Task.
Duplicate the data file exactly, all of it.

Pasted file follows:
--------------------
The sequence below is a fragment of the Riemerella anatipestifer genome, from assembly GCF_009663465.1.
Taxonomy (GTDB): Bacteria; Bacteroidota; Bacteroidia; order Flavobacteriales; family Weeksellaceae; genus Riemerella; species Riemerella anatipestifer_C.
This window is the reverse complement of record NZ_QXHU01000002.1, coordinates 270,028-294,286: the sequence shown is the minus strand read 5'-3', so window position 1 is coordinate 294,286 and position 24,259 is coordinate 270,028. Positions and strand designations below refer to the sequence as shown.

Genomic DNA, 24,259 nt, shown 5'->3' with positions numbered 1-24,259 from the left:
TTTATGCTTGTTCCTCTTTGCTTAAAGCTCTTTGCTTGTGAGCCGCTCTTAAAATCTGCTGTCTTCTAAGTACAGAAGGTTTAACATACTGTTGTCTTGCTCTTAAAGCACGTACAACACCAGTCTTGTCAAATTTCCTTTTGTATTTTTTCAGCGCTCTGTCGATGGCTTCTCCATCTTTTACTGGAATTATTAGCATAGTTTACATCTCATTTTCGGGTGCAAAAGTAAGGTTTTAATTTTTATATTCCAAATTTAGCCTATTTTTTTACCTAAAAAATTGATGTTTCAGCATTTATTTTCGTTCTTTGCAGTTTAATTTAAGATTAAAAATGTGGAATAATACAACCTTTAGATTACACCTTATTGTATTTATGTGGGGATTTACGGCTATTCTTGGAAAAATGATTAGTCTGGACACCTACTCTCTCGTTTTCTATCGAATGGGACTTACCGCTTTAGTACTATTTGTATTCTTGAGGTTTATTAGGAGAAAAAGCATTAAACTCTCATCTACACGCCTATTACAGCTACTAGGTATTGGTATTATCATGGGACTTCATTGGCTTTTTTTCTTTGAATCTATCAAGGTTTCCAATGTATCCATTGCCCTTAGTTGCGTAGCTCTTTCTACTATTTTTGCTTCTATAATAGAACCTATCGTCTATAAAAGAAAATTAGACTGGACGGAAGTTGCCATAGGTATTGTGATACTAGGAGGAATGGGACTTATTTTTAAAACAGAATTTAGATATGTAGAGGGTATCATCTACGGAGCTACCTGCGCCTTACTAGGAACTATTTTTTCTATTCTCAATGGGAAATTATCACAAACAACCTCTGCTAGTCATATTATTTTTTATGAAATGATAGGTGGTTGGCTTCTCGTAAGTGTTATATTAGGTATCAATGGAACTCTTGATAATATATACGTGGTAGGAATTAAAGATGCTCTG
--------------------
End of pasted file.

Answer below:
The sequence below is a fragment of the Riemerella anatipestifer genome, from assembly GCF_009663465.1.
Taxonomy (GTDB): Bacteria; Bacteroidota; Bacteroidia; order Flavobacteriales; family Weeksellaceae; genus Riemerella; species Riemerella anatipestifer_C.
This window is the reverse complement of record NZ_QXHU01000002.1, coordinates 270,028-294,286: the sequence shown is the minus strand read 5'-3', so window position 1 is coordinate 294,286 and position 24,259 is coordinate 270,028. Positions and strand designations below refer to the sequence as shown.

Genomic DNA, 24,259 nt, shown 5'->3' with positions numbered 1-24,259 from the left:
TTTATGCTTGTTCCTCTTTGCTTAAAGCTCTTTGCTTGTGAGCCGCTCTTAAAATCTGCTGTCTTCTAAGTACAGAAGGTTTAACATACTGTTGTCTTGCTCTTAAAGCACGTACAACACCAGTCTTGTCAAATTTCCTTTTGTATTTTTTCAGCGCTCTGTCGATGGCTTCTCCATCTTTTACTGGAATTATTAGCATAGTTTACATCTCATTTTCGGGTGCAAAAGTAAGGTTTTAATTTTTATATTCCAAATTTAGCCTATTTTTTTACCTAAAAAATTGATGTTTCAGCATTTATTTTCGTTCTTTGCAGTTTAATTTAAGATTAAAAATGTGGAATAATACAACCTTTAGATTACACCTTATTGTATTTATGTGGGGATTTACGGCTATTCTTGGAAAAATGATTAGTCTGGACACCTACTCTCTCGTTTTCTATCGAATGGGACTTACCGCTTTAGTACTATTTGTATTCTTGAGGTTTATTAGGAGAAAAAGCATTAAACTCTCATCTACACGCCTATTACAGCTACTAGGTATTGGTATTATCATGGGACTTCATTGGCTTTTTTTCTTTGAATCTATCAAGGTTTCCAATGTATCCATTGCCCTTAGTTGCGTAGCTCTTTCTACTATTTTTGCTTCTATAATAGAACCTATCGTCTATAAAAGAAAATTAGACTGGACGGAAGTTGCCATAGGTATTGTGATACTAGGAGGAATGGGACTTATTTTTAAAACAGAATTTAGATATGTAGAGGGTATCATCTACGGAGCTACCTGCGCCTTACTAGGAACTATTTTTTCTATTCTCAATGGGAAATTATCACAAACAACCTCTGCTAGTCATATTATTTTTTATGAAATGATAGGTGGTTGGCTTCTCGTAAGTGTTATATTAGGTATCAATGGAACTCTTGATAATATATACGTGGTAGGAATTAAAGATGCTCTG